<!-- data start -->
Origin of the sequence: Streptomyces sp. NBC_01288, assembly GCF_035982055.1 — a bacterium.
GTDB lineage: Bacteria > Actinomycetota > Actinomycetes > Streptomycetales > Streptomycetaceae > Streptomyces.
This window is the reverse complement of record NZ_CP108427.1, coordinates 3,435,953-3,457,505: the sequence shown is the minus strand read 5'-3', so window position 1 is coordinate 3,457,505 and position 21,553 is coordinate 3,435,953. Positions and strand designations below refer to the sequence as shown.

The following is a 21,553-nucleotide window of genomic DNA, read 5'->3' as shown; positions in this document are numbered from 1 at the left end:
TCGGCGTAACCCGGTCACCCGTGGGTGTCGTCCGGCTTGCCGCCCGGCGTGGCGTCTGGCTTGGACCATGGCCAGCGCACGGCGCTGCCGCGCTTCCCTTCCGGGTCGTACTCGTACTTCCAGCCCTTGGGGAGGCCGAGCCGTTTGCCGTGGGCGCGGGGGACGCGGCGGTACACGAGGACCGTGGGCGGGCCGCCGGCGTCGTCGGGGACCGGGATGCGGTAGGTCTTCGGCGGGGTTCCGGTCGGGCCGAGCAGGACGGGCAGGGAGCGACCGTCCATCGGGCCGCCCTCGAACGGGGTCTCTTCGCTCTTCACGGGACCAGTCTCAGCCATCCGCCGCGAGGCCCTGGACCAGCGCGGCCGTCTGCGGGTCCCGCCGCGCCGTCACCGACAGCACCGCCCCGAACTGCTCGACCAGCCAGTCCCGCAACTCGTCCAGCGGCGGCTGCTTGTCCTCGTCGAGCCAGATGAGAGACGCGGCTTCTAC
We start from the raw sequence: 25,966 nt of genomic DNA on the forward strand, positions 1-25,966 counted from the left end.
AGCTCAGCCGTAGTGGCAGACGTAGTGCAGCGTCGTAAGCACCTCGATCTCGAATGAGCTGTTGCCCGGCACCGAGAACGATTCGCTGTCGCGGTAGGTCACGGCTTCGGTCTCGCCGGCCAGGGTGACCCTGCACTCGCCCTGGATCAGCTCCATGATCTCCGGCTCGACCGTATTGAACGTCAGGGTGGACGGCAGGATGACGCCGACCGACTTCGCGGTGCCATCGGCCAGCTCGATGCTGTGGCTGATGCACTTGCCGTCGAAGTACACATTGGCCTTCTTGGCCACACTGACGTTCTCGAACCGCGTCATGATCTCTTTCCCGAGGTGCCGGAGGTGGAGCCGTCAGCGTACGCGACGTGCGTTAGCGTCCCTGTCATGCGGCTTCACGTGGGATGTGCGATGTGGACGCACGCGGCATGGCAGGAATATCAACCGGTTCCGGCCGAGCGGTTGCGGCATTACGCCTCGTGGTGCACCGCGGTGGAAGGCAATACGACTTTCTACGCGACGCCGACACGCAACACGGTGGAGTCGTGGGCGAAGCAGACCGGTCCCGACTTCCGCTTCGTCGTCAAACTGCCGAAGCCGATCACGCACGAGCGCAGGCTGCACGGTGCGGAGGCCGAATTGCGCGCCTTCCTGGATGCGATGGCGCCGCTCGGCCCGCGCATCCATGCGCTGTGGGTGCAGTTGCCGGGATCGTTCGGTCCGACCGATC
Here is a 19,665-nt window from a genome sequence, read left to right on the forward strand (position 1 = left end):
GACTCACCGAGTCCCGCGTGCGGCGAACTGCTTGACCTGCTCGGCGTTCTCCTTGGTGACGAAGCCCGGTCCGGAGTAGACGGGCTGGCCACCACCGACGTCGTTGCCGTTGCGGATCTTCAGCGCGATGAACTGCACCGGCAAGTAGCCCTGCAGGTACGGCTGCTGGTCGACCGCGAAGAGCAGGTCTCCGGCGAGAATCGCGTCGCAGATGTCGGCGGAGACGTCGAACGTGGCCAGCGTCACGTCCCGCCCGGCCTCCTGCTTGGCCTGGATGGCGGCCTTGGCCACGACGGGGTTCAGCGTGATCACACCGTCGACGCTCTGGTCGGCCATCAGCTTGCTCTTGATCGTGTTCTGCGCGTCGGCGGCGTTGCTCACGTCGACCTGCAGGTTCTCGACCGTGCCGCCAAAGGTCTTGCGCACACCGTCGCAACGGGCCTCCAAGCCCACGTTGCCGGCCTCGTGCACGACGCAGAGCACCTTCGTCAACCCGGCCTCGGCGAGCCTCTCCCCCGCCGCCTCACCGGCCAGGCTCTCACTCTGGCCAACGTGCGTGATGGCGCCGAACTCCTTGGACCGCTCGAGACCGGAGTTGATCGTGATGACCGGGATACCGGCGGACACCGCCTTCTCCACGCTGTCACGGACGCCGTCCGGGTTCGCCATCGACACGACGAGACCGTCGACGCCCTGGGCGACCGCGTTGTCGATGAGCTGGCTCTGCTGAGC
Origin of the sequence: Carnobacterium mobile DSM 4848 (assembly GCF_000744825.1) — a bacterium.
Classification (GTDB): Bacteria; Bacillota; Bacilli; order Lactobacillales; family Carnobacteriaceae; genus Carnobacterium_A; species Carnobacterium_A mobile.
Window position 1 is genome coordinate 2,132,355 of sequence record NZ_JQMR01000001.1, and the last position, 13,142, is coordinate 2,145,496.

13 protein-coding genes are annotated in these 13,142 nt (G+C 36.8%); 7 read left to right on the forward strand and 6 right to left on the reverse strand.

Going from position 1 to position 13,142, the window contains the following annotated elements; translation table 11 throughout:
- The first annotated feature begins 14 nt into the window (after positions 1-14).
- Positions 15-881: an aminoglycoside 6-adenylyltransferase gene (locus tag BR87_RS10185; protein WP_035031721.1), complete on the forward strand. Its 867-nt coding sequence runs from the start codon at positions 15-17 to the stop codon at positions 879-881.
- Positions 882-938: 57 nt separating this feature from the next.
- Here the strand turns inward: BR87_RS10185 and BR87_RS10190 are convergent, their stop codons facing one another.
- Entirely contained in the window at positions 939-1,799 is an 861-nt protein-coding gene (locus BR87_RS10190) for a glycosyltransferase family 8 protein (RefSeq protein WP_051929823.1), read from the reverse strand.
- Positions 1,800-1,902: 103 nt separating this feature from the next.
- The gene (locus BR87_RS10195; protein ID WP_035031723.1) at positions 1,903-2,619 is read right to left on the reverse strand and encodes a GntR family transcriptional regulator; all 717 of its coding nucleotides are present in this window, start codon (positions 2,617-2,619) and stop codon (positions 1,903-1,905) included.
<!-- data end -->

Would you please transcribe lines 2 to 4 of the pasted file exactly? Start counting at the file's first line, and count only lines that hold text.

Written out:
GTDB lineage: Bacteria > Actinomycetota > Actinomycetes > Streptomycetales > Streptomycetaceae > Streptomyces.
This window is the reverse complement of record NZ_CP108427.1, coordinates 3,435,953-3,457,505: the sequence shown is the minus strand read 5'-3', so window position 1 is coordinate 3,457,505 and position 21,553 is coordinate 3,435,953. Positions and strand designations below refer to the sequence as shown.

The following is a 21,553-nucleotide window of genomic DNA, read 5'->3' as shown; positions in this document are numbered from 1 at the left end: